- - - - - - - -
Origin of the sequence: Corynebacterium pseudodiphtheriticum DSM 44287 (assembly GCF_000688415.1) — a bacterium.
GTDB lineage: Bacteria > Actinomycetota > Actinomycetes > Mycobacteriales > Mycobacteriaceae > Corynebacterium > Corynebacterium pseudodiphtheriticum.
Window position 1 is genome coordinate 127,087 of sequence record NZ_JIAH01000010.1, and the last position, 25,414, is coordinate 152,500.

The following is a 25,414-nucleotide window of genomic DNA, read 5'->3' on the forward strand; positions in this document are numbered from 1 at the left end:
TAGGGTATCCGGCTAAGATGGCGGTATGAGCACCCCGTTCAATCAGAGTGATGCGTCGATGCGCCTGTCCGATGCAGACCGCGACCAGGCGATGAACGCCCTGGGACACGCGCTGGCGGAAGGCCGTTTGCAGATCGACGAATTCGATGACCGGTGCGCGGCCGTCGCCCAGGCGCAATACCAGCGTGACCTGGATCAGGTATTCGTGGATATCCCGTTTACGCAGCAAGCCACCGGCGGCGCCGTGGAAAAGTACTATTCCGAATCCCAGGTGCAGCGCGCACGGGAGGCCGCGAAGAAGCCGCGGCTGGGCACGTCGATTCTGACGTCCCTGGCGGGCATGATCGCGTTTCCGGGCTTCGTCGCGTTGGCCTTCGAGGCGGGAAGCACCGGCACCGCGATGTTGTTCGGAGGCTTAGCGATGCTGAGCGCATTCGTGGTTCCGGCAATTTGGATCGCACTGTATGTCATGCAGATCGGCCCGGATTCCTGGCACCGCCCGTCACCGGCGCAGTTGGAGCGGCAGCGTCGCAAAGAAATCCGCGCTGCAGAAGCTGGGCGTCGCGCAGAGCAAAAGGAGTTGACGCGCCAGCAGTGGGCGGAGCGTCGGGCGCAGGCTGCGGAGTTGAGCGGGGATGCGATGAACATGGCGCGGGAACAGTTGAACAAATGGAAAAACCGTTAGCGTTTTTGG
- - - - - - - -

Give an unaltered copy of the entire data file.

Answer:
Origin of the sequence: Corynebacterium pseudodiphtheriticum DSM 44287 (assembly GCF_000688415.1) — a bacterium.
GTDB lineage: Bacteria > Actinomycetota > Actinomycetes > Mycobacteriales > Mycobacteriaceae > Corynebacterium > Corynebacterium pseudodiphtheriticum.
Window position 1 is genome coordinate 127,087 of sequence record NZ_JIAH01000010.1, and the last position, 25,414, is coordinate 152,500.

The following is a 25,414-nucleotide window of genomic DNA, read 5'->3' on the forward strand; positions in this document are numbered from 1 at the left end:
TAGGGTATCCGGCTAAGATGGCGGTATGAGCACCCCGTTCAATCAGAGTGATGCGTCGATGCGCCTGTCCGATGCAGACCGCGACCAGGCGATGAACGCCCTGGGACACGCGCTGGCGGAAGGCCGTTTGCAGATCGACGAATTCGATGACCGGTGCGCGGCCGTCGCCCAGGCGCAATACCAGCGTGACCTGGATCAGGTATTCGTGGATATCCCGTTTACGCAGCAAGCCACCGGCGGCGCCGTGGAAAAGTACTATTCCGAATCCCAGGTGCAGCGCGCACGGGAGGCCGCGAAGAAGCCGCGGCTGGGCACGTCGATTCTGACGTCCCTGGCGGGCATGATCGCGTTTCCGGGCTTCGTCGCGTTGGCCTTCGAGGCGGGAAGCACCGGCACCGCGATGTTGTTCGGAGGCTTAGCGATGCTGAGCGCATTCGTGGTTCCGGCAATTTGGATCGCACTGTATGTCATGCAGATCGGCCCGGATTCCTGGCACCGCCCGTCACCGGCGCAGTTGGAGCGGCAGCGTCGCAAAGAAATCCGCGCTGCAGAAGCTGGGCGTCGCGCAGAGCAAAAGGAGTTGACGCGCCAGCAGTGGGCGGAGCGTCGGGCGCAGGCTGCGGAGTTGAGCGGGGATGCGATGAACATGGCGCGGGAACAGTTGAACAAATGGAAAAACCGTTAGCGTTTTTGG